With long blue pennants flying over the giant white tent pretty as a medieval fanfare, my heart swells for the glory of W&L alumni. Alumna, alumnorum, alumius, whatever, they’re all over the place for Alumni Weekend. What I appreciate is how the alumni network worked to help set up our great NY Magazine visit that starts Sunday.
Here’s how W&L alums helped. We’ll start at ASME, whose summer internship program has taken on several of our journalism majors. Then we have lunch with Stacy Morrison, class of ’90, whose gift for magazine-editing (a certain shrewd optimism about people in the aggregate and culture in the now) put her in charge of Marie Claire, Redbook, Modern Bride and now, BlogHer. Then we go to the Madison Avenue offices where Facebook co-founder Chris Hughes is re-positioning the historic New Republic for the 21st century – a visit set up for us by Will Chamberlin, ’08, one of the market-researchers in that office.
Tuesday morning, we walk to the dazzling Hearst Building (the only LEEDS certified skyscraper in New York, spurting out of the old 1920s pediment of the building). My former student Elyse Moody, ’07, an assistant editor at Elle, has us set up with an art director there. (Elle, born fashionably in Paris, is now involved – like, more than “dating” – with another Hearst title, Esquire. The current issues of both have a section from the other inside.) Then we hop down to Chelsea on the Hudson for lunch with another former student of mine, Becky Mickel, ’13, who is at Martha Stewart Omnimedia. Becky has us set up for a tour of the Martha Stewart operation there. Then we scurry up to the famous Time-Life building on 6th Ave., across from Radio City. Alison Kudlacik, ’02, in the marketing side of Time Inc’s powerhouse, People magazine, has us set up with another W&L alumna, Lee Cordobes, ’01, associate publisher of Cooking Light.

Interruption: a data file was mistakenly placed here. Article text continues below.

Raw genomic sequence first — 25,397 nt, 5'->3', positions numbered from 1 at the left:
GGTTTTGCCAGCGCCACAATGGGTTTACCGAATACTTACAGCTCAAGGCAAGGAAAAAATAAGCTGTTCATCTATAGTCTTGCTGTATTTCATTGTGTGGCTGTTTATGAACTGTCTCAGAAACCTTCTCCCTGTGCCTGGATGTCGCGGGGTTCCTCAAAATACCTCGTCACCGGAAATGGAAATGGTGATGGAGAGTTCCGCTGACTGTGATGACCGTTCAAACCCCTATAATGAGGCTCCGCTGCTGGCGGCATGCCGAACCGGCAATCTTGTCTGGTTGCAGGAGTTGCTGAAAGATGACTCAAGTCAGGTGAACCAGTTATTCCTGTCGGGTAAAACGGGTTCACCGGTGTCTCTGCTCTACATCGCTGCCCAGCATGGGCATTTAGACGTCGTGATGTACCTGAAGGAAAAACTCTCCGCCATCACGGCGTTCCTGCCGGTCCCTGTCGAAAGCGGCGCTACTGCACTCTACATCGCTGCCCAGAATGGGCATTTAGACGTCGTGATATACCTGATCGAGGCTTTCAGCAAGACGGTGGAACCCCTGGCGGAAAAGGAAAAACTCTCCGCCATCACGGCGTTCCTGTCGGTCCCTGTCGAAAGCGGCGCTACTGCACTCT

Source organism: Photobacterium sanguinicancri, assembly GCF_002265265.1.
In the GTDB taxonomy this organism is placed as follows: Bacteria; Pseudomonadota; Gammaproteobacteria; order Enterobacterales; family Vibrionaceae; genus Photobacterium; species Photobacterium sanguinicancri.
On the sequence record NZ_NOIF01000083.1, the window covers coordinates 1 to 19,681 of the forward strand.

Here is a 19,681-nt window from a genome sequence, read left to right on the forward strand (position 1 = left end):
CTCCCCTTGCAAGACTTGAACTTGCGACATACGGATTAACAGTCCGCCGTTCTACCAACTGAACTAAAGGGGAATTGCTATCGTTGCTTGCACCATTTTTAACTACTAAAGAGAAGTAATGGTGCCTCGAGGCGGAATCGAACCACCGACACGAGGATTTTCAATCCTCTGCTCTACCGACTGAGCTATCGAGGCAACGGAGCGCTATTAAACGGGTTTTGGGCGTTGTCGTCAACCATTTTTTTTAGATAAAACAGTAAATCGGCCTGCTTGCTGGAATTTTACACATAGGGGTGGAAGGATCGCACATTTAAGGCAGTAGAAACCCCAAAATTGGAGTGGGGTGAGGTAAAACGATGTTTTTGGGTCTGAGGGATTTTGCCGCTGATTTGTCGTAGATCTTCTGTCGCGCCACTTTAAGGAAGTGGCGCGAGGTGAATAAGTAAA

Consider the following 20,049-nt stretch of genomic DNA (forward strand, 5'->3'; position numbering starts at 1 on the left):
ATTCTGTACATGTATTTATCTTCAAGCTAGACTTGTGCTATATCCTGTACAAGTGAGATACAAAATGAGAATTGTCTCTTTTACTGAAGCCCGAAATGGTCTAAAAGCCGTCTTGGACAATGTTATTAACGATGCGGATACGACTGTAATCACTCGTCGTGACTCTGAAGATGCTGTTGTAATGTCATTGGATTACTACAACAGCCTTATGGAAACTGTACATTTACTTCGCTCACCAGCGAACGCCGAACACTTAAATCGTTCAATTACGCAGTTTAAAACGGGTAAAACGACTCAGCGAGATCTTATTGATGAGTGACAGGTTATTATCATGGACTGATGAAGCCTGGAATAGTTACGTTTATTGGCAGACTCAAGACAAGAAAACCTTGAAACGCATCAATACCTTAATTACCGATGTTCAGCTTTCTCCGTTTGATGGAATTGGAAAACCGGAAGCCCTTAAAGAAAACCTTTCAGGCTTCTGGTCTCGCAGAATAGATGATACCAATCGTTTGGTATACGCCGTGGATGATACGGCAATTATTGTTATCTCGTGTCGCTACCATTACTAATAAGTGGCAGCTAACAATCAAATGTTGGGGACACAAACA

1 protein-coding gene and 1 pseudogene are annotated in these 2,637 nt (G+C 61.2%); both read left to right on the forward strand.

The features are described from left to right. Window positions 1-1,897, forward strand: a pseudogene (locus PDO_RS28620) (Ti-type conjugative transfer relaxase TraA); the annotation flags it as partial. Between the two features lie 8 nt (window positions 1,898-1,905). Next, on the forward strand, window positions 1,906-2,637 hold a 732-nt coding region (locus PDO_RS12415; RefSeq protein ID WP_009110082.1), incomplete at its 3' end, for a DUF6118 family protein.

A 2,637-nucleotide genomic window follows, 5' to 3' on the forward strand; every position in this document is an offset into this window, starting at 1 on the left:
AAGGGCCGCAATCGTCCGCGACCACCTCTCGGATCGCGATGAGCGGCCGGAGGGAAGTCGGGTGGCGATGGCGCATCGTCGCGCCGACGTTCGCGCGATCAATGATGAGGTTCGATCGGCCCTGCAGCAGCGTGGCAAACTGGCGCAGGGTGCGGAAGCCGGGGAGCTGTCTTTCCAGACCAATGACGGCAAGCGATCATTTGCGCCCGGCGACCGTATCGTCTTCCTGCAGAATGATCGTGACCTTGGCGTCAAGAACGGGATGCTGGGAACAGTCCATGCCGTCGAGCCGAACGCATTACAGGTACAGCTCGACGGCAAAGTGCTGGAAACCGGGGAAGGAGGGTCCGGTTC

What an itinerary! The only non-W&L alum is an alumnus of my college, Bennington. Alec Wilkinson, who graduated around the same time as I did from Bennington (we all sort of dropped in and out of Bennington as the spirit moved us in those days) will take us on a stroll to Strawberry Fields in Central Park on Wednesday morning. Alec has been a staff writer at the New Yorker for about 30 years, was taken under the wing of one of the best editors ever, the late William Maxwell, and has written a number of excellent non-fiction books.
— Prof. Cumming